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Balancing Informational and Literary Text

Grades 3–5: Literacy programs include texts that are 50 percent literature and 50 percent informational. Achieving the appropriate balance between literary and informational text in the next generation of materials requires a significant shift in early literacy materials and instructional time so that equal time and weight are given to scientific and historical text and to literary text. (See p. 31 of the standards for details on how literature and informational texts are defined.) In addition, to develop reading comprehension for all readers, as well as build vocabulary, the selected informational texts should build a coherent body of knowledge both within and across grades. (The example of “The Human Body” on p. 33 of the Common Core State Standards offers one approach.)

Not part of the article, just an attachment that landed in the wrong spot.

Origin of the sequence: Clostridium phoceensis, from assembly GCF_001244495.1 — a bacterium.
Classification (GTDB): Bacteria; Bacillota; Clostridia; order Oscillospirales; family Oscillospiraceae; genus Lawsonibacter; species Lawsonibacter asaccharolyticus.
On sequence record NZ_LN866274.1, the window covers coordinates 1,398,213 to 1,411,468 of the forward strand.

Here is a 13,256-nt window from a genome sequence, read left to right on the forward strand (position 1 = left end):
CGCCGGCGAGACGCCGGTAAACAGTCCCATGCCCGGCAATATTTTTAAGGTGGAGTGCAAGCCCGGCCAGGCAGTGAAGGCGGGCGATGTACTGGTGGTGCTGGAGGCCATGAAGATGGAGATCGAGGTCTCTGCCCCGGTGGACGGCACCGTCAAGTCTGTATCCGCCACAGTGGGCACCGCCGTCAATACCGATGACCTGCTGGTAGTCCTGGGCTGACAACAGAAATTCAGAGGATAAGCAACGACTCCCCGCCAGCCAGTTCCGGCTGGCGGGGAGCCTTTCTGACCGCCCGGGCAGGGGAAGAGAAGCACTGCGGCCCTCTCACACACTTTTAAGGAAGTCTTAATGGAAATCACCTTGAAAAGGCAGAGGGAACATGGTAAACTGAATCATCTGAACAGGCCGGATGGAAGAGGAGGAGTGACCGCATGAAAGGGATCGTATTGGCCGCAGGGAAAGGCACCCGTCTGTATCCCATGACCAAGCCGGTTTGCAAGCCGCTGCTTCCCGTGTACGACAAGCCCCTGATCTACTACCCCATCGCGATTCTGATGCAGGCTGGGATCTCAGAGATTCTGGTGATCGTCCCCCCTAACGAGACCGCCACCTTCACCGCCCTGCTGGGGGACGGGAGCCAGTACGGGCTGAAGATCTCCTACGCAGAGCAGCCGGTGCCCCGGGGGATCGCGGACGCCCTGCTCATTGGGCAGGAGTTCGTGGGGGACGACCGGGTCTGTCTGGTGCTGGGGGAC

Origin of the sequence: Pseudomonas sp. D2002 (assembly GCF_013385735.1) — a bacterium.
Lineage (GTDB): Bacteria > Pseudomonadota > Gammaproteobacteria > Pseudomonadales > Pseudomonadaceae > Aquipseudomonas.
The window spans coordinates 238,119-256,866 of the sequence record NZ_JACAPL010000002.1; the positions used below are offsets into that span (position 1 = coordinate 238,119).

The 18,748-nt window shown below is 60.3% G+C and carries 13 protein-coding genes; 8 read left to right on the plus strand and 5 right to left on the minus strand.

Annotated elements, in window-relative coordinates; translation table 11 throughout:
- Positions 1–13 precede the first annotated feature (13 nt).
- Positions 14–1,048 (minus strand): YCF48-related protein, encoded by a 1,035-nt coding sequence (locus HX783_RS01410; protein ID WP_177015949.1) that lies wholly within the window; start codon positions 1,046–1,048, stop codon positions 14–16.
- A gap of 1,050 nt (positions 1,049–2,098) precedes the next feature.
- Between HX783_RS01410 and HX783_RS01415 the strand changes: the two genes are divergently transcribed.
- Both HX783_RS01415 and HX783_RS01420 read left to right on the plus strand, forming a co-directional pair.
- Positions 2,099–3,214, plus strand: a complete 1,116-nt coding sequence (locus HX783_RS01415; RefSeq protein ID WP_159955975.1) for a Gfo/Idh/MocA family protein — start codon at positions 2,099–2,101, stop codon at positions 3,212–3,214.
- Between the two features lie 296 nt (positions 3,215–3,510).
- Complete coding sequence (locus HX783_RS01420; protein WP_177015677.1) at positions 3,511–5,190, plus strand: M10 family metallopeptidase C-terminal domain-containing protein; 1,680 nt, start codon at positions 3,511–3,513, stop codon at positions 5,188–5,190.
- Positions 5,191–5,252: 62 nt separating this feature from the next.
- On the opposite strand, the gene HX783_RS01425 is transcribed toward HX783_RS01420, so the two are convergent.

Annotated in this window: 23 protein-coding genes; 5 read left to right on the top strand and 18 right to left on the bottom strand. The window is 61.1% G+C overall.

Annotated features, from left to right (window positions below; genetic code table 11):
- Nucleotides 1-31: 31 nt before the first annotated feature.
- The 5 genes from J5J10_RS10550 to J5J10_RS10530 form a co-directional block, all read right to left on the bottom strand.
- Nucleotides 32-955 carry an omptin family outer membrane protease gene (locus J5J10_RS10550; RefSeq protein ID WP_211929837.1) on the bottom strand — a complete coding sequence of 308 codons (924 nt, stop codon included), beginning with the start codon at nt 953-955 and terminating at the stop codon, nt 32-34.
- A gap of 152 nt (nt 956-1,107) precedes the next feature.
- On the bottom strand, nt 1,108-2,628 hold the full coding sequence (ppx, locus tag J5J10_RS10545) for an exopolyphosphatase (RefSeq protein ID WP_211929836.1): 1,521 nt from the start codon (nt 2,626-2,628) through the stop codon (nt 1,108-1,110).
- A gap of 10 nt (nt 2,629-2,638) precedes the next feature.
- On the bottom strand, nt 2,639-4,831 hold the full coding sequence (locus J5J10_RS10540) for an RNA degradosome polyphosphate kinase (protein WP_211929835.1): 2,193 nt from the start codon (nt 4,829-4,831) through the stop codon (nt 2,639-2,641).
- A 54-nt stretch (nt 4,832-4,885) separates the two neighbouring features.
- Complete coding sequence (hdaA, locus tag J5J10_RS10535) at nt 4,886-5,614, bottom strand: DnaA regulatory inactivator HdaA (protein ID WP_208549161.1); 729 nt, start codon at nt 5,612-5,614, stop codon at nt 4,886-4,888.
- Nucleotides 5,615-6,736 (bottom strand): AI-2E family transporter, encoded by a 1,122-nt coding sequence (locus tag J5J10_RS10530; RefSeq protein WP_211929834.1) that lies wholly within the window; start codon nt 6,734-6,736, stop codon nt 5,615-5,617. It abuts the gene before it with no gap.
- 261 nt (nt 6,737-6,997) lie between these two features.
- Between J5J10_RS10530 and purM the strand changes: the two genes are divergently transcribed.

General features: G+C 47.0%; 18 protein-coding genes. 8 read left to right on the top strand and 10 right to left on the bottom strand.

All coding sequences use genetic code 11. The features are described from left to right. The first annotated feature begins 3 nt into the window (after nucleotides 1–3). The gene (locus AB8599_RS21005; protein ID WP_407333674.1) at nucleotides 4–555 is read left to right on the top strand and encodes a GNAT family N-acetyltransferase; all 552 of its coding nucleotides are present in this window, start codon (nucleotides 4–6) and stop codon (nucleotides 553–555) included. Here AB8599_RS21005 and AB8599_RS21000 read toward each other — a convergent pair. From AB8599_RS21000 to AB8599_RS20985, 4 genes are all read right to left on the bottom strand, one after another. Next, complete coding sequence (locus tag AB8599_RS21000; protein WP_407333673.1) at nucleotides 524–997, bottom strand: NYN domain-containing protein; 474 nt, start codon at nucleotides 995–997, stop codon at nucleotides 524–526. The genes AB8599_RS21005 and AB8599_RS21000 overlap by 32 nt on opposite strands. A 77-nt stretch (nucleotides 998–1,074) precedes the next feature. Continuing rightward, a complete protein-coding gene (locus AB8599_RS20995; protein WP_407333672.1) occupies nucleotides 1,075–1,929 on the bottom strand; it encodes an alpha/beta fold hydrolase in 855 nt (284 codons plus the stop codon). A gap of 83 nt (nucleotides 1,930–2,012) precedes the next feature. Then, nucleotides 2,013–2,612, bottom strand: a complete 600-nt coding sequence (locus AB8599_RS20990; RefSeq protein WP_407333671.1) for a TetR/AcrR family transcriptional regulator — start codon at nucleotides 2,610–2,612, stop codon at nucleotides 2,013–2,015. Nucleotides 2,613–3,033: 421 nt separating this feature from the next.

Grades 6–12: ELA programs include substantially more literary nonfiction. The Common Core State Standards require aligned ELA curriculum materials in grades 6–12 to include a blend of literature (fiction, poetry, and drama) and a substantial sampling of literary nonfiction, including essays; speeches; opinion pieces; biographies; journalism; and historical, scientific, or other documents written for a broad audience. (See p. 57 of the standards for more details.) Most ELA programs and materials designed for them will need to increase substantially the amount of literary nonfiction they include. The standards emphasize arguments (such as those in the Founding Documents) and other literary nonfiction that is built on informational text structures rather than narrative literary nonfiction that are structured as stories (such as memoirs or biographies). Of course, literary nonfiction extends well beyond historical documents to include the best of nonfiction written for a broad audience on a wide variety of topics, such as science, contemporary events and ideas, nature, and the arts. (Appendix B of the Common Core State Standards provides several examples of high-quality literary nonfiction.)

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